What we learned from Iowa's 13-3 Cy-Hawk win over Iowa State

Dargan Southard
Hawk Central
Iowa head coach Kirk Ferentz calls out during the Cy-Hawk NCAA football game on Saturday, Sept. 8, 2018, at Kinnick Stadium in Iowa City.

IOWA CITY, Ia. — It was ugly. It was gross. But Iowa will take it.

In game that wasn’t for the offensive-mined, the Hawkeyes found just enough juice late. Mekhi Sargent’s 2-yard touchdown run with 4:47 to go Saturday cemented Iowa’s fourth straight Cy-Hawk win, 13-3, over Iowa State at Kinnick Stadium.

Three field goals were all the teams mustered until late in the fourth. The Cyclones grabbed a 3-0 advantage on their opening drive, but nothing clicked from there.

Sandwiched around two misses were a pair of Miguel Recinos field goals, the last of which handed Iowa its first lead, 6-3, with 6:34 remaining in the third.

Neither team was smooth all afternoon, but the Hawkeyes prevailed in yet another rivalry win. The Cy-Hawk trophy remains in Iowa City.

An ugly affair

With visions of last season’s 44-41 overtime thriller still dancing in Cy-Hawk fans’ heads, anticipation bubbled early for Saturday’s showdown. There were no manufactured storylines this year — just two teams with high expectations meeting under the afternoon sun.

Then, the game kicked off. And miscues were everywhere.

Neither offense had a heartbeat for most of the day. Quarterbacks weren’t sharp. Receivers dropped easy passes. Special teams miscues — shanked punts, missed field goals and more — were in abundance. Neither coach will look at this offensive film too favorably.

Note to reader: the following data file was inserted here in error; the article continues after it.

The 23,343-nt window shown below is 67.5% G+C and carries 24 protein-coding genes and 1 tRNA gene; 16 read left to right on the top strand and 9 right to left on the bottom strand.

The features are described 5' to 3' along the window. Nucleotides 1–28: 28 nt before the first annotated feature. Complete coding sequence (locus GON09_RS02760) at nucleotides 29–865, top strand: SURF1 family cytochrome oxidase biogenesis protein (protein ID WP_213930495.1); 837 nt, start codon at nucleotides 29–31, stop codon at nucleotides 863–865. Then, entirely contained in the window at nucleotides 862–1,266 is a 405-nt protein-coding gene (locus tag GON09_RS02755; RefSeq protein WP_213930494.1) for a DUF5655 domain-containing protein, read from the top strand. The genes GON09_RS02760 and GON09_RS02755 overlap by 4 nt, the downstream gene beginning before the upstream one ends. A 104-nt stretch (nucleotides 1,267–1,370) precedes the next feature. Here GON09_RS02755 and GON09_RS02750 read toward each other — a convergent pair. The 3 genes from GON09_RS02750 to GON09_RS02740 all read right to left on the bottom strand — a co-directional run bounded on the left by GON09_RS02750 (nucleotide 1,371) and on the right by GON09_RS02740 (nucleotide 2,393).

Plenty of statistics illustrate the futility. Here are the ones that stand out the most:

Saturday’s result was the third-lowest scoring Cy-Hawk game since 1920. Only 2012 (a 9-6 Iowa State win) and 1988 (a 10-3 Hawkeye victory) featured fewer points.

For all their offensive struggles, the Cyclones did look strong on their opening drive. They drove 66 yards on 13 plays for an early field goal. The next time Iowa State ran a play in enemy territory? 6:34 to go in third quarter.

Neither squad was particularly sharp on third down, combining to go 10-for-31.

After the opening-drive struggles, Iowa surrendered just 82 net yards on the Cyclones’ next nine drive combined.

ANALYSIS:Iowa offense stuck in neutral puts together encouraging late-game drive

Iowa limits big-time Cyclone weapons

Kirk Ferentz had high praise for both Hakeem Butler and David Montgomery this week, two Cyclones who torched Iowa in Ames last year.

Montgomery is generally regarded as one of the best running backs in the country. Butler had big-play potential on the outside.

Iowa held both in check.

Montgomery mustered 44 yards on 17 carries, a measly 2.6 yards per carry. He didn’t have a run longer than 11 all day as the Hawkeyes swarmed him with multiple black jerseys on every touch.

Butler, meanwhile, had just three catches on 10 targets. He finished with 35 receiving yards, 23 of which came on Iowa State’s final drive.

Not much went right for Iowa’s offense, but its defense proved its worth again.

Dargan Southard covers Iowa and UNI athletics, recruiting and preps for the Des Moines Register, HawkCentral.com and the Iowa City Press-Citizen. Email him at msouthard@gannett.com or follow him on Twitter at @Dargan_Southard.